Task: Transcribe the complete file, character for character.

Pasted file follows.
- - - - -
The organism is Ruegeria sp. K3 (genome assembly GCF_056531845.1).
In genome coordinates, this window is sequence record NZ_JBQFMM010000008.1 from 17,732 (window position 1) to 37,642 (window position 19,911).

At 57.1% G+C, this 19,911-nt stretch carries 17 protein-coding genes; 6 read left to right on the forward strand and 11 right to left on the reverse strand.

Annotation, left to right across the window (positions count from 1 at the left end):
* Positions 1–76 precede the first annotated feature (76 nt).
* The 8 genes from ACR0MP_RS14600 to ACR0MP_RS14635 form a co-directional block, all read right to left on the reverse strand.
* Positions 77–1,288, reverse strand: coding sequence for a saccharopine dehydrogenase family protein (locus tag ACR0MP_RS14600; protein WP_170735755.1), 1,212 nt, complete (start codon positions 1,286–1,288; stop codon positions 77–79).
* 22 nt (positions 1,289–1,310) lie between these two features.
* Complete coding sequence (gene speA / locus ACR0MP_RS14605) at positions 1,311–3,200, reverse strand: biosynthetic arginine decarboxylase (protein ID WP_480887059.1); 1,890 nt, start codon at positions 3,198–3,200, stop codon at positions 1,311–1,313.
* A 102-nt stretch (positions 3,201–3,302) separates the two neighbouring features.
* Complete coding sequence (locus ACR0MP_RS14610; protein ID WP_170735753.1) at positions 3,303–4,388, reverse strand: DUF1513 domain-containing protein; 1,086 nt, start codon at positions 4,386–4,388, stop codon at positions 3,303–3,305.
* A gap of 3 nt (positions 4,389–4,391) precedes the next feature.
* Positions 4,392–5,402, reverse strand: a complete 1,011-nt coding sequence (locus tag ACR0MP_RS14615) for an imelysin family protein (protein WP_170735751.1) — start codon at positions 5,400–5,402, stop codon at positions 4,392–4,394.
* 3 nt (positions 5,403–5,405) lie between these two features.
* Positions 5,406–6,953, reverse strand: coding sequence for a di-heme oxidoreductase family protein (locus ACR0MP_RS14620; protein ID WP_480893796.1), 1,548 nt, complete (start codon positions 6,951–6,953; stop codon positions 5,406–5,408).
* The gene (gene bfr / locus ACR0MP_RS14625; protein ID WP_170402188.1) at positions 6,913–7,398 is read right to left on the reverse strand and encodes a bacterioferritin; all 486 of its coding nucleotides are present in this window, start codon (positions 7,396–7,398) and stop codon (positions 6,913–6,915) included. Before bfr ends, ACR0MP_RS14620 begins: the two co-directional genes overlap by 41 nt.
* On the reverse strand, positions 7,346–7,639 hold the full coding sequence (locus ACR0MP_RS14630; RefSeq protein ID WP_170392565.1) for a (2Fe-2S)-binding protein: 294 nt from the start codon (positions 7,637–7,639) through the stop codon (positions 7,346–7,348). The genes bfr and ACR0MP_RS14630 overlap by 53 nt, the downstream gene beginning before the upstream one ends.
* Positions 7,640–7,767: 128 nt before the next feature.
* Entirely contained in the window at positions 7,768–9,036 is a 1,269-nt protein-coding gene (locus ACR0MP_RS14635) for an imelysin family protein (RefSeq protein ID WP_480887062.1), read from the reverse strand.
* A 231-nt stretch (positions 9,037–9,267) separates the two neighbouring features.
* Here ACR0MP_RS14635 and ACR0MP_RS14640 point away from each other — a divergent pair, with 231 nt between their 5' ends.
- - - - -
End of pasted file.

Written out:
The organism is Ruegeria sp. K3 (genome assembly GCF_056531845.1).
In genome coordinates, this window is sequence record NZ_JBQFMM010000008.1 from 17,732 (window position 1) to 37,642 (window position 19,911).

At 57.1% G+C, this 19,911-nt stretch carries 17 protein-coding genes; 6 read left to right on the forward strand and 11 right to left on the reverse strand.

Annotation, left to right across the window (positions count from 1 at the left end):
* Positions 1–76 precede the first annotated feature (76 nt).
* The 8 genes from ACR0MP_RS14600 to ACR0MP_RS14635 form a co-directional block, all read right to left on the reverse strand.
* Positions 77–1,288, reverse strand: coding sequence for a saccharopine dehydrogenase family protein (locus tag ACR0MP_RS14600; protein WP_170735755.1), 1,212 nt, complete (start codon positions 1,286–1,288; stop codon positions 77–79).
* 22 nt (positions 1,289–1,310) lie between these two features.
* Complete coding sequence (gene speA / locus ACR0MP_RS14605) at positions 1,311–3,200, reverse strand: biosynthetic arginine decarboxylase (protein ID WP_480887059.1); 1,890 nt, start codon at positions 3,198–3,200, stop codon at positions 1,311–1,313.
* A 102-nt stretch (positions 3,201–3,302) separates the two neighbouring features.
* Complete coding sequence (locus ACR0MP_RS14610; protein ID WP_170735753.1) at positions 3,303–4,388, reverse strand: DUF1513 domain-containing protein; 1,086 nt, start codon at positions 4,386–4,388, stop codon at positions 3,303–3,305.
* A gap of 3 nt (positions 4,389–4,391) precedes the next feature.
* Positions 4,392–5,402, reverse strand: a complete 1,011-nt coding sequence (locus tag ACR0MP_RS14615) for an imelysin family protein (protein WP_170735751.1) — start codon at positions 5,400–5,402, stop codon at positions 4,392–4,394.
* 3 nt (positions 5,403–5,405) lie between these two features.
* Positions 5,406–6,953, reverse strand: coding sequence for a di-heme oxidoreductase family protein (locus ACR0MP_RS14620; protein ID WP_480893796.1), 1,548 nt, complete (start codon positions 6,951–6,953; stop codon positions 5,406–5,408).
* The gene (gene bfr / locus ACR0MP_RS14625; protein ID WP_170402188.1) at positions 6,913–7,398 is read right to left on the reverse strand and encodes a bacterioferritin; all 486 of its coding nucleotides are present in this window, start codon (positions 7,396–7,398) and stop codon (positions 6,913–6,915) included. Before bfr ends, ACR0MP_RS14620 begins: the two co-directional genes overlap by 41 nt.
* On the reverse strand, positions 7,346–7,639 hold the full coding sequence (locus ACR0MP_RS14630; RefSeq protein ID WP_170392565.1) for a (2Fe-2S)-binding protein: 294 nt from the start codon (positions 7,637–7,639) through the stop codon (positions 7,346–7,348). The genes bfr and ACR0MP_RS14630 overlap by 53 nt, the downstream gene beginning before the upstream one ends.
* Positions 7,640–7,767: 128 nt before the next feature.
* Entirely contained in the window at positions 7,768–9,036 is a 1,269-nt protein-coding gene (locus ACR0MP_RS14635) for an imelysin family protein (RefSeq protein ID WP_480887062.1), read from the reverse strand.
* A 231-nt stretch (positions 9,037–9,267) separates the two neighbouring features.
* Here ACR0MP_RS14635 and ACR0MP_RS14640 point away from each other — a divergent pair, with 231 nt between their 5' ends.